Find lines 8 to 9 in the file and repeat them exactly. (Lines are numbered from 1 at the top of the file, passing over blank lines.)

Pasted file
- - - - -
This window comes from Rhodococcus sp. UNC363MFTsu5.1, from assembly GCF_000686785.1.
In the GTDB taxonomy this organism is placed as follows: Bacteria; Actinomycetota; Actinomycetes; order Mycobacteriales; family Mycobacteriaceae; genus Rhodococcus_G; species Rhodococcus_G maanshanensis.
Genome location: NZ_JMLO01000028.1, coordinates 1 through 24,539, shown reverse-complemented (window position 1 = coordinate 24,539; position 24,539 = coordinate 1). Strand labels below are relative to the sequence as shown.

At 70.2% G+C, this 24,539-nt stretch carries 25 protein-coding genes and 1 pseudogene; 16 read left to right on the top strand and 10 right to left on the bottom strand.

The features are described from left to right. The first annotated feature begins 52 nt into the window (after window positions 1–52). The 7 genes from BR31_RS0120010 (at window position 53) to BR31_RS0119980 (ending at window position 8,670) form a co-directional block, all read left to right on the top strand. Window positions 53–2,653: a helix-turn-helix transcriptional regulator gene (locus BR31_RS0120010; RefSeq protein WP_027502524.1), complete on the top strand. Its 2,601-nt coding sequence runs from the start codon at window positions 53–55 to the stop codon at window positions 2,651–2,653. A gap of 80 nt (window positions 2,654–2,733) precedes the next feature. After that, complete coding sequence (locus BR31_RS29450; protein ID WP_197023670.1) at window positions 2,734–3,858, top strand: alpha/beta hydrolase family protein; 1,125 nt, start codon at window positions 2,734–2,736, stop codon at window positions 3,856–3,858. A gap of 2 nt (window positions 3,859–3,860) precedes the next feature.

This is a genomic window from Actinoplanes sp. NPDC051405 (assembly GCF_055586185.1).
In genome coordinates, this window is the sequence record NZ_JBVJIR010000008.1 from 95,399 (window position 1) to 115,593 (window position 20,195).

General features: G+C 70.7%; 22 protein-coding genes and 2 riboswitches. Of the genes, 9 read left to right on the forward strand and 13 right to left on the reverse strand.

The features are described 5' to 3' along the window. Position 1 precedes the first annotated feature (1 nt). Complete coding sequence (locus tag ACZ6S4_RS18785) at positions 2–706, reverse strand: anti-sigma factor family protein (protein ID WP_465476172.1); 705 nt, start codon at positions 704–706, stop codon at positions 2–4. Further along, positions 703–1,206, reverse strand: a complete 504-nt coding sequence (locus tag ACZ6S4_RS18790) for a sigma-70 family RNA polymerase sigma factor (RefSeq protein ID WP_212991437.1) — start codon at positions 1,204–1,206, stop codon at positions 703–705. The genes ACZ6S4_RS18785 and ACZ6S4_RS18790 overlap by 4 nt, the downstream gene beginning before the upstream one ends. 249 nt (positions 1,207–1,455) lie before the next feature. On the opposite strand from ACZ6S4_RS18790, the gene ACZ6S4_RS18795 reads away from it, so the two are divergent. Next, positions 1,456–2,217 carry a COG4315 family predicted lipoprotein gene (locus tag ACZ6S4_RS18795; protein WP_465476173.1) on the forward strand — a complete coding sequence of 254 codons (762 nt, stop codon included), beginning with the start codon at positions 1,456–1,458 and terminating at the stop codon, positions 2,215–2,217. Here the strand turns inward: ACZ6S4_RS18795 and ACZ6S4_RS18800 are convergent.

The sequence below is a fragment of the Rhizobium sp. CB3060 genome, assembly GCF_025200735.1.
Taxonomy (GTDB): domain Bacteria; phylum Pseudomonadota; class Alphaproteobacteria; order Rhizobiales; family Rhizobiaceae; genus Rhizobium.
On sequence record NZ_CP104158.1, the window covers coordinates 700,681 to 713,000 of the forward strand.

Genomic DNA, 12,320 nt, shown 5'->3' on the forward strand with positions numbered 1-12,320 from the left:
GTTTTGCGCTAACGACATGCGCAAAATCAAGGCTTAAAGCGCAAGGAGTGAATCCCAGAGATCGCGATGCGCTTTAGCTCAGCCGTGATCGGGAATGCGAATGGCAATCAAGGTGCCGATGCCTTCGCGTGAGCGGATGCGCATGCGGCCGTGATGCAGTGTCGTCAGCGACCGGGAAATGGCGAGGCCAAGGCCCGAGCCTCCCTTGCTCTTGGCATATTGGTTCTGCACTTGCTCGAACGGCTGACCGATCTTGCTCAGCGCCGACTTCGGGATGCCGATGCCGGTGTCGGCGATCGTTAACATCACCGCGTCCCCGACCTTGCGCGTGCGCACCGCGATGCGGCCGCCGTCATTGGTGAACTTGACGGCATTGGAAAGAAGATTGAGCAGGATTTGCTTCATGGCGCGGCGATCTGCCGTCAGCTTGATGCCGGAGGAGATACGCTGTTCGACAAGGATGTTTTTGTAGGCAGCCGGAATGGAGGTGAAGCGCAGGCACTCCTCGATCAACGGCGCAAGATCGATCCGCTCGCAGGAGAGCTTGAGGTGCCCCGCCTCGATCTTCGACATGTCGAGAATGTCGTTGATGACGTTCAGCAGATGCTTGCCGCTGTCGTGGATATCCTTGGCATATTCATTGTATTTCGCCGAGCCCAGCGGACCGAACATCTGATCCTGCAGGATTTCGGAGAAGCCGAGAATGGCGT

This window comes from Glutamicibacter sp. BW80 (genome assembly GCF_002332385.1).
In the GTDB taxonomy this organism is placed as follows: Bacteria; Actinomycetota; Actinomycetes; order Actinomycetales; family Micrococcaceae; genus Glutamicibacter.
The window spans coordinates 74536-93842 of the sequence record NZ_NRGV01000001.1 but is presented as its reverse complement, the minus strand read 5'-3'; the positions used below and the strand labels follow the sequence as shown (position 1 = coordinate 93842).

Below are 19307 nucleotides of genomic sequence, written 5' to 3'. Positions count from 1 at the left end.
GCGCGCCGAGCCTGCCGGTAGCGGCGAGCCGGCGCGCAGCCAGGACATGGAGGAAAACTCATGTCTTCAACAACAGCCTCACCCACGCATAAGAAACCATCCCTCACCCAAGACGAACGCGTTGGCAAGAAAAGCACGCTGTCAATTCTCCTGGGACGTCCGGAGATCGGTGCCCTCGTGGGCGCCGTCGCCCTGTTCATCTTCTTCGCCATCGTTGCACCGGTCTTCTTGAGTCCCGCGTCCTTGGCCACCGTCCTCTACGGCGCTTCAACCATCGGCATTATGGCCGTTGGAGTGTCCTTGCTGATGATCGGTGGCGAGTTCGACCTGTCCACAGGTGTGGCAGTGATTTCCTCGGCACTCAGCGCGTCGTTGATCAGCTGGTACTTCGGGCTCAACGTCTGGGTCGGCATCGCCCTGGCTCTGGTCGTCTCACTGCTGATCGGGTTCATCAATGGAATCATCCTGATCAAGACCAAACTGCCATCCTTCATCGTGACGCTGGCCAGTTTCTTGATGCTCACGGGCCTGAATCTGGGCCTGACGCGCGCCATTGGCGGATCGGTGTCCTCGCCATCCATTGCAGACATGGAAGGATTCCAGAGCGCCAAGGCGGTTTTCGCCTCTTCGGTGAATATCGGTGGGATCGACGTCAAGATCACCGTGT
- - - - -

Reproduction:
General features: G+C 70.7%; 22 protein-coding genes and 2 riboswitches. Of the genes, 9 read left to right on the forward strand and 13 right to left on the reverse strand.

The features are described 5' to 3' along the window. Position 1 precedes the first annotated feature (1 nt). Complete coding sequence (locus tag ACZ6S4_RS18785) at positions 2–706, reverse strand: anti-sigma factor family protein (protein ID WP_465476172.1); 705 nt, start codon at positions 704–706, stop codon at positions 2–4. Further along, positions 703–1,206, reverse strand: a complete 504-nt coding sequence (locus tag ACZ6S4_RS18790) for a sigma-70 family RNA polymerase sigma factor (RefSeq protein ID WP_212991437.1) — start codon at positions 1,204–1,206, stop codon at positions 703–705. The genes ACZ6S4_RS18785 and ACZ6S4_RS18790 overlap by 4 nt, the downstream gene beginning before the upstream one ends. 249 nt (positions 1,207–1,455) lie before the next feature. On the opposite strand from ACZ6S4_RS18790, the gene ACZ6S4_RS18795 reads away from it, so the two are divergent. Next, positions 1,456–2,217 carry a COG4315 family predicted lipoprotein gene (locus tag ACZ6S4_RS18795; protein WP_465476173.1) on the forward strand — a complete coding sequence of 254 codons (762 nt, stop codon included), beginning with the start codon at positions 1,456–1,458 and terminating at the stop codon, positions 2,215–2,217. Here the strand turns inward: ACZ6S4_RS18795 and ACZ6S4_RS18800 are convergent.